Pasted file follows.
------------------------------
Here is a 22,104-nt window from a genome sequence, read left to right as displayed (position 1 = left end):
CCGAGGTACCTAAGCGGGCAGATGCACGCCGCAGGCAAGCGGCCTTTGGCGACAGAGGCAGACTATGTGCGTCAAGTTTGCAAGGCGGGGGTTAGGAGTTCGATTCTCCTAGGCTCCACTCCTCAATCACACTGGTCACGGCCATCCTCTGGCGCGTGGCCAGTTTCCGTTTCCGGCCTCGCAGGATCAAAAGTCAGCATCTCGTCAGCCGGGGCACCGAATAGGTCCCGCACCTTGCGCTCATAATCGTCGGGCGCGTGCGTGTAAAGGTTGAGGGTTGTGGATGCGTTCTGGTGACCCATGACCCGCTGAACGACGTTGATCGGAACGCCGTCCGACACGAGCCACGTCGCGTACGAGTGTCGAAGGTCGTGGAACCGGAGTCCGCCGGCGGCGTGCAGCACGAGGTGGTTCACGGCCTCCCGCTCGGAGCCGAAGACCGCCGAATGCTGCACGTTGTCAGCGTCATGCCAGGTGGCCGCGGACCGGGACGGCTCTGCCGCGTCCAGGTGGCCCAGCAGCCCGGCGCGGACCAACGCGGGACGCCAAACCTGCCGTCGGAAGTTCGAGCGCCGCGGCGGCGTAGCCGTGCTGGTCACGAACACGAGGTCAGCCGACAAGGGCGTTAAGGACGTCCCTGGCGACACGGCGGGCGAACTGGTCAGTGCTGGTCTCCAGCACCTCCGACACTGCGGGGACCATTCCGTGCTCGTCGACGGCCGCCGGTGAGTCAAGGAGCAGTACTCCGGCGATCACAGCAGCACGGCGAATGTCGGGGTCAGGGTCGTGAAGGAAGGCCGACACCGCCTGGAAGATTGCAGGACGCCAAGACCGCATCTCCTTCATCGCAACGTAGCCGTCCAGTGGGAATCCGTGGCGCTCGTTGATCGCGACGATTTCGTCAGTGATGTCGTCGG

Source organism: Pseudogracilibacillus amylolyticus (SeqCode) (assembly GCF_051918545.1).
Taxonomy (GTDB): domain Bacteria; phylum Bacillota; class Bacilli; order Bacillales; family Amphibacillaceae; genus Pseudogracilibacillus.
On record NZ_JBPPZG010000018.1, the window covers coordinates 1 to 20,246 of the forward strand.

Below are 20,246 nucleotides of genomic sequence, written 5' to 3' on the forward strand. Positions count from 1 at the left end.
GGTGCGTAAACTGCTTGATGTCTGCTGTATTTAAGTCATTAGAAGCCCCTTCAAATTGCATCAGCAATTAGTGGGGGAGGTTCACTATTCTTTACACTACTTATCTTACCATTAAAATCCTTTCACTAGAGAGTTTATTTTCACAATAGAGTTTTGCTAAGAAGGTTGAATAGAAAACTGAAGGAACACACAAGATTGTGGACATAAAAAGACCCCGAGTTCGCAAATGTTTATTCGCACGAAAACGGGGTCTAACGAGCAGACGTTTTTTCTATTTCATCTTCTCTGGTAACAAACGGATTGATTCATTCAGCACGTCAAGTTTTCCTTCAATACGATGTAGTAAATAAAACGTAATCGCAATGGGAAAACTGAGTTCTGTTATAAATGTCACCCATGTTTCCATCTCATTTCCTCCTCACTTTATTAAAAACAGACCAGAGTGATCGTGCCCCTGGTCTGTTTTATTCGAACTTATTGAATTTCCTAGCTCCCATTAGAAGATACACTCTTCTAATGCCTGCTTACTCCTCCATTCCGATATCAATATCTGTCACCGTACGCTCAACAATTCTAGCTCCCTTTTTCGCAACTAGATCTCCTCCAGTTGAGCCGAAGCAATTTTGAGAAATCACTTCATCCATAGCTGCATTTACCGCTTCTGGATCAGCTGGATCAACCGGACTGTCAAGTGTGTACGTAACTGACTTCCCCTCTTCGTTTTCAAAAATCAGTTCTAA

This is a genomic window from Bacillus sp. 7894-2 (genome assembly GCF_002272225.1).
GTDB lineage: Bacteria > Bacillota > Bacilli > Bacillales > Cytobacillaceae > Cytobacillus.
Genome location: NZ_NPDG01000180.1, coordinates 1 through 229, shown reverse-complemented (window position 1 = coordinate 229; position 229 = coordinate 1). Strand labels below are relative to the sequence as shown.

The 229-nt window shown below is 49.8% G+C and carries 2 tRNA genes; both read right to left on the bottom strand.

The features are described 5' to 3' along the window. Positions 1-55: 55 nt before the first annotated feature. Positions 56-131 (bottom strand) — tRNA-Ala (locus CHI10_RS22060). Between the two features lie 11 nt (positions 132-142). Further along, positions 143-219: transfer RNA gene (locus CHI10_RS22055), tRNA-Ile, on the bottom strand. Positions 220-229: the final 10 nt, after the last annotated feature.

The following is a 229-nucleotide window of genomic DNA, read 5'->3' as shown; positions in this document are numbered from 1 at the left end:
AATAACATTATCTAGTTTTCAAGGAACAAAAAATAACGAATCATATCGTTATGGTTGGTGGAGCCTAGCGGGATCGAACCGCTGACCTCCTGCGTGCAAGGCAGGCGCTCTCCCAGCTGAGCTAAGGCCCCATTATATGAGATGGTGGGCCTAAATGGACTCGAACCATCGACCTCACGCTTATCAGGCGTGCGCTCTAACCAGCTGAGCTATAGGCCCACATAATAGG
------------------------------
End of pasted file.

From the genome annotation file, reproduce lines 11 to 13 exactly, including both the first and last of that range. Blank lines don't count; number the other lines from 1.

The 229-nt window shown below is 49.8% G+C and carries 2 tRNA genes; both read right to left on the bottom strand.

The features are described 5' to 3' along the window. Positions 1-55: 55 nt before the first annotated feature. Positions 56-131 (bottom strand) — tRNA-Ala (locus CHI10_RS22060). Between the two features lie 11 nt (positions 132-142). Further along, positions 143-219: transfer RNA gene (locus CHI10_RS22055), tRNA-Ile, on the bottom strand. Positions 220-229: the final 10 nt, after the last annotated feature.

The following is a 229-nucleotide window of genomic DNA, read 5'->3' as shown; positions in this document are numbered from 1 at the left end: